Too Close for Comfort

I still remember seeing Red Dawn for the first time.  I remember thinking that the choices that were made were so foreign, yet so plausible, that it gave me serious pause and made me think “what would I do in that situation? How would I react?”  My school mascot wasn’t the Wolverines, mind you, but it still sounded every bit as defiant if you yelled it the same way.

Enter Homefront – the latest game from THQ, with a story line written by the author of Red Dawn (and Apocalypse Now).  More after the jump.

Step into the shoes of a freedom fighter riding a bus, watching a hostile force invade and begin ‘processing’ the citizens of a once great nation.

It is rare that a video game – especially a violent one – evokes any sense of emotion other than “woo hoo, fragged you.”  Not so with Homefront.  Within the first 2 minutes of the opening scene, I wanted to politely remove every last one of the invading force – with extreme prejudice.  Seriously.  I wont go into specific details here (you don’t want spoilers, trust me) – but suffice it to say it’s one step below real life in Israel at the moment.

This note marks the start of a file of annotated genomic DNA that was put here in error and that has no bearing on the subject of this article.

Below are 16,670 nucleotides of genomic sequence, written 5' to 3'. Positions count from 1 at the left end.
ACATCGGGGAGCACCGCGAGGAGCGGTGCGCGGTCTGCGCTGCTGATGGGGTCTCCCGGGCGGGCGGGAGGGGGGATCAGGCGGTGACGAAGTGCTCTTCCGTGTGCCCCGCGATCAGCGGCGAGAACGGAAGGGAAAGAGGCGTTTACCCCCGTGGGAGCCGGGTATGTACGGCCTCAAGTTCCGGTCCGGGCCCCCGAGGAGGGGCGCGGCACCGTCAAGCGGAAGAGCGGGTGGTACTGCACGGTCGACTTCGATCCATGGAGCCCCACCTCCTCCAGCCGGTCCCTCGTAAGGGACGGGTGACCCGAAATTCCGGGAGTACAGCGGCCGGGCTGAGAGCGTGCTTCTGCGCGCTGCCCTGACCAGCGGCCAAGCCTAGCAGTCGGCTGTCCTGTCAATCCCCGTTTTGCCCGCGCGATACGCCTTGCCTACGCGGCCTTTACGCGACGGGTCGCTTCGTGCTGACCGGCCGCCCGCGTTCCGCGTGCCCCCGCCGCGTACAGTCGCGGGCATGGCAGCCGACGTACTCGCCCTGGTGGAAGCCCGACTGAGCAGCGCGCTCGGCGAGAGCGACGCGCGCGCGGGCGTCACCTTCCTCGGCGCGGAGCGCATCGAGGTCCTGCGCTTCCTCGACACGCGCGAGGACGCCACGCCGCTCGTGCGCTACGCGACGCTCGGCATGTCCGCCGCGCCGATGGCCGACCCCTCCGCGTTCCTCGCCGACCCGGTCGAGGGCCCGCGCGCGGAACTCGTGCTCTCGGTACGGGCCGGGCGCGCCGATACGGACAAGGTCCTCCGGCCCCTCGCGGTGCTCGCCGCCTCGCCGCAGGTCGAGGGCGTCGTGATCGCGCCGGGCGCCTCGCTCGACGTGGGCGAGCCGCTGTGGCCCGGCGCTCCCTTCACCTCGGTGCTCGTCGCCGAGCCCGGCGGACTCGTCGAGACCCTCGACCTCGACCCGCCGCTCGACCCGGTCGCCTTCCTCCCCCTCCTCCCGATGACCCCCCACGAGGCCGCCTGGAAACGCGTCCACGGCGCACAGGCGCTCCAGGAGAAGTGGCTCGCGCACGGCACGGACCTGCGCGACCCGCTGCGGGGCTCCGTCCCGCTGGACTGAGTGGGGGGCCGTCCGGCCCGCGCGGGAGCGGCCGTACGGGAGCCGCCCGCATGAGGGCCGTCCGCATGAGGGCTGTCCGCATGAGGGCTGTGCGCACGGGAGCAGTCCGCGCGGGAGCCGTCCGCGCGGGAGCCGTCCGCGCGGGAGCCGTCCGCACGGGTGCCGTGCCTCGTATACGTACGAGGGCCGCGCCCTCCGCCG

I am only 3 levels into the single player, but already I can tell that this game is worth the effort.  Fighting with resistance fighters in the Tiger Direct parking lot, moving through a burning warehouse that looks like your local Best Buy, taking out enemies holed up in a local Hooters, sniping from your next door neighbor kid’s tree house – these guys have really captured the feel of bringing the war home – and it’s not pretty.

Where it falls short as a video game (at least in single player), it more than makes up for it in it’s story line, in it’s ability to grab the participant’s gut and wrench it six ways from Tuesday – not necessarily by graphic violence, but by graphic plausibility.

I just hope that this game isn’t secretly a training ground for the future.


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Categories: War, War on Terror, Western Civilization

Tags: , ,

2 replies

  1. I just hope that this game isn’t secretly a training ground for the future.
    “Greetings, Starfighter!”

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